|The first excerpt represents the element of Air. It speaks of mental influences and the process of thought, and is drawn from An International Episode by Henry James:
was a traveler's tale. Though she was a girl of a lively imagination,
there could in the nature of things be, to her sense, no reality in
the idea of her belonging to a vulgar category. What she said aloud was,
"I must say that in that case I am very sorry for Lord Lambeth."
Mrs. Westgate, more and more exhilarated by her scheme, was smiling
at her again. "If I could only believe it was safe!" she exclaimed.
"When you begin to pity him, I, on my side, am afraid."
"Afraid of what?"
"Of your pitying him too much."
Bessie Alden turned away impatiently; but at the end of a minute she
turned back. "What if I should pity him too much?" she asked.
|The second excerpt represents the element of Fire. It speaks of emotional influences and base passions, and is drawn from The Enchanted Island of Yew by L. Frank Baum:
again to Prince Marvel, while his crimson face glowed with
embarrassment, and his front eye rolled with baffled rage as he
thought how vain had been all his efforts to kill this impudent
invader of his domains.
But his powers were by no means exhausted. He was a mighty king--the
mightiest of all in the Enchanted Island, he believed--and ways to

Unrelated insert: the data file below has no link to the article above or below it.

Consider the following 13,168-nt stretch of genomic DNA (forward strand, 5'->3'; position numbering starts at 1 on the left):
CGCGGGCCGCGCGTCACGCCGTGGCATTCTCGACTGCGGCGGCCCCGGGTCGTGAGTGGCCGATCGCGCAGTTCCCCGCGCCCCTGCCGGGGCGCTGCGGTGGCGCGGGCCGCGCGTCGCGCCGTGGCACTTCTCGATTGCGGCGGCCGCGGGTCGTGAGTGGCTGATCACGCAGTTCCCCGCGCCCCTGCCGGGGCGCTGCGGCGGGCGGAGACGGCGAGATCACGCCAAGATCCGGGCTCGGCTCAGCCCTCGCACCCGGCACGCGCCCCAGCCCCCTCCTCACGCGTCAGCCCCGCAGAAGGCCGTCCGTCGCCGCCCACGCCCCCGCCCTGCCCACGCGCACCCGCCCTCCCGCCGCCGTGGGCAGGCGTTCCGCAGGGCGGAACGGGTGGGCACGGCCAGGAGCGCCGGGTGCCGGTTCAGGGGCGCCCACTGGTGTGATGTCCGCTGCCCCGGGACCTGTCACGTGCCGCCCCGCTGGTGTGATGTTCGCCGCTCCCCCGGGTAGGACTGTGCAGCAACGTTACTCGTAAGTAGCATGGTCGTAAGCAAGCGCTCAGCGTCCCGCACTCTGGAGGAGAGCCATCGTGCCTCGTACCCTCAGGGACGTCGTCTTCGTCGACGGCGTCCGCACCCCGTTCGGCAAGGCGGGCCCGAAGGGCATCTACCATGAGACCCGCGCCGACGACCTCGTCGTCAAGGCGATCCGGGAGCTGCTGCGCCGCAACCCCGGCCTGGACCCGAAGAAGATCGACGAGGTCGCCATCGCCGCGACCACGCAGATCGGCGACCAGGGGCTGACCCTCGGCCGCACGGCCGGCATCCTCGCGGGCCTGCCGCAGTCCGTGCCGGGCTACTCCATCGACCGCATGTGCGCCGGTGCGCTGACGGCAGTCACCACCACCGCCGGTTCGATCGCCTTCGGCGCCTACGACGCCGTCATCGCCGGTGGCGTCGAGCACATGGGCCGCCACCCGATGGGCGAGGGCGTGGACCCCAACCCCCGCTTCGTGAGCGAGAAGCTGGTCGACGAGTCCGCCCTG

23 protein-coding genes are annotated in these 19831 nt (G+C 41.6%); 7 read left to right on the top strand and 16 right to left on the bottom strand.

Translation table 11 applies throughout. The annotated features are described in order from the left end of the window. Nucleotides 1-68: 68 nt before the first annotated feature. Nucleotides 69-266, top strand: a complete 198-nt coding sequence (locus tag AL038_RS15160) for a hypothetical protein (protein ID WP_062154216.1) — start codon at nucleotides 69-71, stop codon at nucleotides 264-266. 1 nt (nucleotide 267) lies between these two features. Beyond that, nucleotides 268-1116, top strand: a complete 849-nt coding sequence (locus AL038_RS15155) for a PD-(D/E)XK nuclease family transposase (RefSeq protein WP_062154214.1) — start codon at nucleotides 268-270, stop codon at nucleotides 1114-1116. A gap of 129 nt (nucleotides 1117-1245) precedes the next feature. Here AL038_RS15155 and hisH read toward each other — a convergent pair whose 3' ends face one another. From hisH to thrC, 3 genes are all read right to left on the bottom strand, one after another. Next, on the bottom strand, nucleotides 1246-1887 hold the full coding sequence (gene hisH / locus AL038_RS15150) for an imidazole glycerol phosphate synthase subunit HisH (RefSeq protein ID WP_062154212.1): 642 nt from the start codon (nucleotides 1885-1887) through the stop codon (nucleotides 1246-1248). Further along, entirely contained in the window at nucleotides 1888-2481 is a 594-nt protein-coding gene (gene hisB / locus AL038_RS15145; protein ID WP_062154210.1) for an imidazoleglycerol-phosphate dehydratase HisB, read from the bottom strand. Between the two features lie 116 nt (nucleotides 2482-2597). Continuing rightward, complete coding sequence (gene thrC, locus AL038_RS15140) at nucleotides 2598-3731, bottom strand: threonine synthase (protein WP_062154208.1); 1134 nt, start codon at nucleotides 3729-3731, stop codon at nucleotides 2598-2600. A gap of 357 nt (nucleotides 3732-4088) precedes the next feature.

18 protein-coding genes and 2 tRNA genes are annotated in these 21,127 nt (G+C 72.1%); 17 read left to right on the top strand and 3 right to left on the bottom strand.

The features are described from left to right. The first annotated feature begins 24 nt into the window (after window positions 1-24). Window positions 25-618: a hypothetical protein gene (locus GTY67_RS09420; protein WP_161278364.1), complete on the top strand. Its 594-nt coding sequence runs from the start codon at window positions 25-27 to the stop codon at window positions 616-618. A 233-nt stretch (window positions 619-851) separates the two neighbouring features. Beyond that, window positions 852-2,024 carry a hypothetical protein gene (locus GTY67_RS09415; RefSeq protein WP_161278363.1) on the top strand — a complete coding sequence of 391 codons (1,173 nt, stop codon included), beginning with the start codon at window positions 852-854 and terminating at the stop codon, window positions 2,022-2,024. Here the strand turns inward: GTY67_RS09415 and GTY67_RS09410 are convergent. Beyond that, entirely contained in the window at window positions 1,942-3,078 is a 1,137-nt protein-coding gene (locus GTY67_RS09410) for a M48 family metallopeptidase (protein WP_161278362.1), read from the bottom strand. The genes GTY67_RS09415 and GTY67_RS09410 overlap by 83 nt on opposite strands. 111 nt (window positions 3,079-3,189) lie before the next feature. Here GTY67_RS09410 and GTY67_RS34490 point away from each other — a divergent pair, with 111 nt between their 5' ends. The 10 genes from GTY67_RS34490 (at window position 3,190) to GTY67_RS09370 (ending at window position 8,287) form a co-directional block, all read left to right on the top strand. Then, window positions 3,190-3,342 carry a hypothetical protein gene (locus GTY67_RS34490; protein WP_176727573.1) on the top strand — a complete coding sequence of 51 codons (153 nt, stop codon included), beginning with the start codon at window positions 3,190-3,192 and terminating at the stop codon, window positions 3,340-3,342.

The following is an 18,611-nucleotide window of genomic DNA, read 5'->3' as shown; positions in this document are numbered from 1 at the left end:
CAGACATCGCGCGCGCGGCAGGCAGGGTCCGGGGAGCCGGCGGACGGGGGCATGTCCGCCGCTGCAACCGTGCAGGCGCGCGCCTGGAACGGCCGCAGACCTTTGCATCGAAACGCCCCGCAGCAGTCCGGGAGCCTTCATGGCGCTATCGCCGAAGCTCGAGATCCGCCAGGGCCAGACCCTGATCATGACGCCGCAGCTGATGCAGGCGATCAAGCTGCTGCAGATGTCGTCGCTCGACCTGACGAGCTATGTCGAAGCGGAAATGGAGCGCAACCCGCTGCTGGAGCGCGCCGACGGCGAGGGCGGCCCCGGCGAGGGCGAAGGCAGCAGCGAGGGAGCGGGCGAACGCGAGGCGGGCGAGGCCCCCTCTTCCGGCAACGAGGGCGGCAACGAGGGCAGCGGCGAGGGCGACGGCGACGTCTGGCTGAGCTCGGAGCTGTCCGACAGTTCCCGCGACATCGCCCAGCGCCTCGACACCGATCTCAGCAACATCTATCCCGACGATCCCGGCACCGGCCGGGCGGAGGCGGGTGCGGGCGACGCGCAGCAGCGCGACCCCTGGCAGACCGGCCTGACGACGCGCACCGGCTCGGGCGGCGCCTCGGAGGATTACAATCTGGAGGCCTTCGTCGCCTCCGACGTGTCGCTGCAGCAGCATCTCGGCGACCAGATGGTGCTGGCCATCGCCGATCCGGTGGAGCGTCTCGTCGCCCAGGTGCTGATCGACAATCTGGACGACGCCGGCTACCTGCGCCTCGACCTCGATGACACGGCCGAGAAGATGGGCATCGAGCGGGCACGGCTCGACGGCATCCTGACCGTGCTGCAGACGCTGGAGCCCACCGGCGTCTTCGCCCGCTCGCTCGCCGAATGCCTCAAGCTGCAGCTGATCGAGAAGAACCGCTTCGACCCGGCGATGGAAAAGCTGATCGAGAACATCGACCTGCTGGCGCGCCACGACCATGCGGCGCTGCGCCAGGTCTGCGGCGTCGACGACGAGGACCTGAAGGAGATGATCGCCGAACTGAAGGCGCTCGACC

destroy his enemies were numerous.
"Send for a hundred of my Gray Men!" he suddenly cried; and a courtier
ran at once to summon them. The Gray Men would obey his orders
without question, he well knew. They were silent, stubborn, quick,
and faithful to their king. Terribus had but to command and his will
The Enchanted Island of Yew
|The third excerpt represents the element of Water. It speaks of pure spiritual influences and feelings of love, and is drawn from The Pool in the Desert by Sara Jeanette Duncan:
I must exist more than half in other people. It is what they think
and feel that matters to me, just as much as what I think and feel.
The best of life is in that communication.'
'It has always been a passion with you, Judy,' I replied. 'I can
imagine how much you must miss--'
'Anna Chichele,' I said softly.
She got up and walked about the room, fixing here and there an
intent regard upon things which she did not see. 'Oh, I do,' she
said at one point, with the effect of pulling herself together. She
took another turn or two, and then finding herself near the door she
|The fourth excerpt represents the element of Earth. It speaks of physical influences and the impact of the unseen on the visible world, and is drawn from Margret Howth: A Story of To-day by Rebecca Harding Davis:
He got up at last, and without a sigh went slowly away, leaving
the courage and self-reliance of his life behind him, buried with
that one beautiful, fair dream of life. He never came back
again. People said Knowles was quieter since his loss; but I
think only God saw the depth of the difference. When he was
leaving the plateau, that day, he looked back at it, as if to say
good-bye,--not to the dingy fields and river, but to the
Something he had nursed so long in his rugged heart, and given up
now forever. As he looked, the warm, red sun came out, lighting
up with a heartsome warmth the whole gray day. Some blessing
power seemed to look at him from this grave yard of his hopes,
Margret Howth: A Story of To-day